Take delegation to the next level
So far, you delegated some day-to-day functions to free up your time to work on more productive, client-facing activities. But I will argue that you’re only halfway there. True and deeper delegation is the stage where you can go from an MDRT-level producer to Court of the Table or Top of the Table.
To really embrace productive delegation, you must start handing off client-facing activities. You may believe that you are the face of the organization and holding on will ensure that client interaction is handled the way you want to do them. That might work, but you need to build the perception of a strong and competent firm in the eyes of clients and prospects. If you don’t, every single client interaction will have to go through you, and you will be constantly putting out fires rather than working on building your business. Spend time and effort extending your client relationships to include your team. Doing so will enable you to scale your business in so many more ways beyond basic delegation. After all, clients are more comfortable knowing there’s a team behind you because they don’t always have to talk to you to get their things done.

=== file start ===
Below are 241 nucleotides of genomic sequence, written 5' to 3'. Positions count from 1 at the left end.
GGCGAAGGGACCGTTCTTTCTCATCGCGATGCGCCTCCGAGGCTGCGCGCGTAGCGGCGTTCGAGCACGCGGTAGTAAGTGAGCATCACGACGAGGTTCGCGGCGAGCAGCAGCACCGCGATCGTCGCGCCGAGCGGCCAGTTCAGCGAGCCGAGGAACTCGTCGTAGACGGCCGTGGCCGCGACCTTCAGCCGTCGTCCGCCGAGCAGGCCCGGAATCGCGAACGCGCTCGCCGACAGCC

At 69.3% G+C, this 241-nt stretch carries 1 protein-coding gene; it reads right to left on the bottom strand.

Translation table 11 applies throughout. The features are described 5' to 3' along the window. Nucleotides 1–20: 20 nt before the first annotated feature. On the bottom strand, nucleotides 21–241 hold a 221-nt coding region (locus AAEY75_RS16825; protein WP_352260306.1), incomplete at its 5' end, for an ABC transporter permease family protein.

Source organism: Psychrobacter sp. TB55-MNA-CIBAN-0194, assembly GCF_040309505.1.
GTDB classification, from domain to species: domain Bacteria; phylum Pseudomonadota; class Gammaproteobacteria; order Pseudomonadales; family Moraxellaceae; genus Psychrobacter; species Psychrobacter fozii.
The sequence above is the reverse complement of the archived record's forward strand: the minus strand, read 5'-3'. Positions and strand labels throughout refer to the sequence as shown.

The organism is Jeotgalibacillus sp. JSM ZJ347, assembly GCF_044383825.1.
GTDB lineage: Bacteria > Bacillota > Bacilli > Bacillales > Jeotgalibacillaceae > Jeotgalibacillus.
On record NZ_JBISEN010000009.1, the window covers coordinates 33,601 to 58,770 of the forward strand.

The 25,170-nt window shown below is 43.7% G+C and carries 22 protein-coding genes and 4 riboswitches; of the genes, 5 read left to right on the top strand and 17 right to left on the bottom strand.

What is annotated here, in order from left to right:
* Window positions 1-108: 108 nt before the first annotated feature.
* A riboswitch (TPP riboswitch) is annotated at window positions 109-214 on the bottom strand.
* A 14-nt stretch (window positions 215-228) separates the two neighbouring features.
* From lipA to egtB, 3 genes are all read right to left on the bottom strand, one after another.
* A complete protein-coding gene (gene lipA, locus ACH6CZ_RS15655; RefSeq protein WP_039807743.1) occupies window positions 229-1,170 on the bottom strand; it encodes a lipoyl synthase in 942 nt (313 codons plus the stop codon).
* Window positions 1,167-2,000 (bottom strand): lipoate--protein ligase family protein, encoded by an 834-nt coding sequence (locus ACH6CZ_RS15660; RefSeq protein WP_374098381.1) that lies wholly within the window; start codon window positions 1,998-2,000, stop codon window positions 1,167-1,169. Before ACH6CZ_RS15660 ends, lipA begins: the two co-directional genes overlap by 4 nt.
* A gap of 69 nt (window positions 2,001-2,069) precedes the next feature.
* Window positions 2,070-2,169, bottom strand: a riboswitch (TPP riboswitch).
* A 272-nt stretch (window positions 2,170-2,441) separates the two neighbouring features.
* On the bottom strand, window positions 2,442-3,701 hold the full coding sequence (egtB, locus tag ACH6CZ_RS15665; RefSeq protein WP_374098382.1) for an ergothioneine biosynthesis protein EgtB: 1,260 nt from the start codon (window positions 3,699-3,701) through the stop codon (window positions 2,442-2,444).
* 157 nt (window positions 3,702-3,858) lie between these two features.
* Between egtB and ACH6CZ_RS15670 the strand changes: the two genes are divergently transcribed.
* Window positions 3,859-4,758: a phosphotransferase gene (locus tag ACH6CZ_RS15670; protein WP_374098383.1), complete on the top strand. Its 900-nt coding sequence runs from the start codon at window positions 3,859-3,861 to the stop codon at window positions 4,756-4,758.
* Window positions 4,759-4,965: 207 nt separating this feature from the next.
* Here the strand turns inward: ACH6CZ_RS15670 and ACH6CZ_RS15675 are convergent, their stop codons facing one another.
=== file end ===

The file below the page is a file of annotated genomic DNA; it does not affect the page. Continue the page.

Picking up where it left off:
Let go of your ego
Delegating is a difficult transition for advisors because we’ve built our careers on being client focused and the face of the organization. Now it’s time to step away and let team members become more prevalent in the eyes of your clients. It’s very difficult but necessary to master the next level of delegation because you’re building a business, not a lifestyle practice.